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SVP hosts “A Journey Into the Self”

Over the years, the number of sexual violence and harassment on college campuses has continued to rise. Organizations like Students for Violence Protection (SVP) are dedicated to spreading prevention awareness and supporting survivors.  

On Monday, March 22, Students for Violence Prevention hosted the event “SVP: A Journey into the Self.” This is the second installment of a six-week series designed to help students identify and create healthy relationships with themselves and their partners, and openly discuss them in a safe environment on campus. 

“The way I kind of designed it is, with each week, we would look at a different type of relationship in some ways,” said Megan Woodfield, graduate student in psychology and organizer of the event with SVP. “We knew that healthy relationships was a topic that isn’t really addressed that often, but it’s something that we’ve done a lot of content over. There is so much that goes into it so trying to break it down a little bit more and go more in depth into areas that we’ve really seen are the top stressors.” 

The goal of SVP is to help students become more self-aware and open when discussing their mental health and building healthy relationships with themselves and others. Setting personal goals was one of the goals for SVP this week. 

“College is the most at-risk time for people to be the victim of domestic violence or sexual violence and all of those really stem from this idea of not knowing what is healthy and what is not healthy in a relationship,” Woodfield said. “No one really teaches you how to assert boundaries and stuff like that so trying to take it down to it’s kind of simplest form with the hopes that if we can if we can do more things like this if we can get that education out there, then hopefully in the future there’s less domestic violence workshops we have to do in sexual violence awareness.” 

During the COVID-19 pandemic, many students struggled with self-isolation this past year. In this week’s event, the main topic was identifying self-care methods by creating personal goals to build a better relationship with yourself.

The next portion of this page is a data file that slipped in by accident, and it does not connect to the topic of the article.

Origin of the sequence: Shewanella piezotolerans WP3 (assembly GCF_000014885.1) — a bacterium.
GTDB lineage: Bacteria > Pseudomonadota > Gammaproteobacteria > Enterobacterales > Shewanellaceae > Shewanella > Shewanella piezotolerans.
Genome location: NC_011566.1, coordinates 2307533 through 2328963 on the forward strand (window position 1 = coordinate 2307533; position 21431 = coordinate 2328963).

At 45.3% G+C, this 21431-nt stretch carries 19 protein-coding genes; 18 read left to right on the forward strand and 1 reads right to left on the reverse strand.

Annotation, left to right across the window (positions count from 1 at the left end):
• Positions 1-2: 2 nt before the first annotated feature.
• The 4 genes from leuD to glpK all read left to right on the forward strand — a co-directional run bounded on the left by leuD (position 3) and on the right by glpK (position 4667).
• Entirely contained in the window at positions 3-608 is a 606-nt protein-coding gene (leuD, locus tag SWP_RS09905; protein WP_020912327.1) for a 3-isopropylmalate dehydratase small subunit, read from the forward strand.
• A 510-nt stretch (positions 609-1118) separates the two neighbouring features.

Laine Rostic, freshman in psychology, said she thinks hosting more events like this on campus could be very beneficial and plans to attend next week’s chapter in this series. 

“I feel like if more people knew about this they’d definitely come,” Rostic said. “Everybody just thinks that self-care is a face mask and a bubble bath and then okay you’re better for the week. But having this … is definitely going to help me. I think it could benefit a lot more people, especially with us not having spring break because everybody is kind of just going through the motions right now.” 

“I feel like I’m not the only college student also feeling this way,” said Bridgette Dewey, family and consumer sciences sophomore. “Having and holding these things here would be really good to get (the message) across campus for other students to realize that you can improve in a lot of ways with self-care like psychologically, physically, and emotionally. All of that can have a big impact on the mental health of students on campus.” 

“Such a big part of college is coming into college and learning more about yourself and meeting new people,” Woodfield said. “Yes, there is the curriculum and there is what you’re physically learning in classes, but some of my most powerful experiences in college were what I’ve learned outside of the classroom.”  

Topics for the next four weeks include friendship, dating, family boundaries, and professional relationships with yourself. More installments of this event will be held the next four Mondays at 5:00 p.m. in the Sunflower Room in the Overman Student Center. 

For more information about Students for Violence Prevention (SVP) or their upcoming events, please visit their webpage (pittstate.campuslabs.com/engage). 

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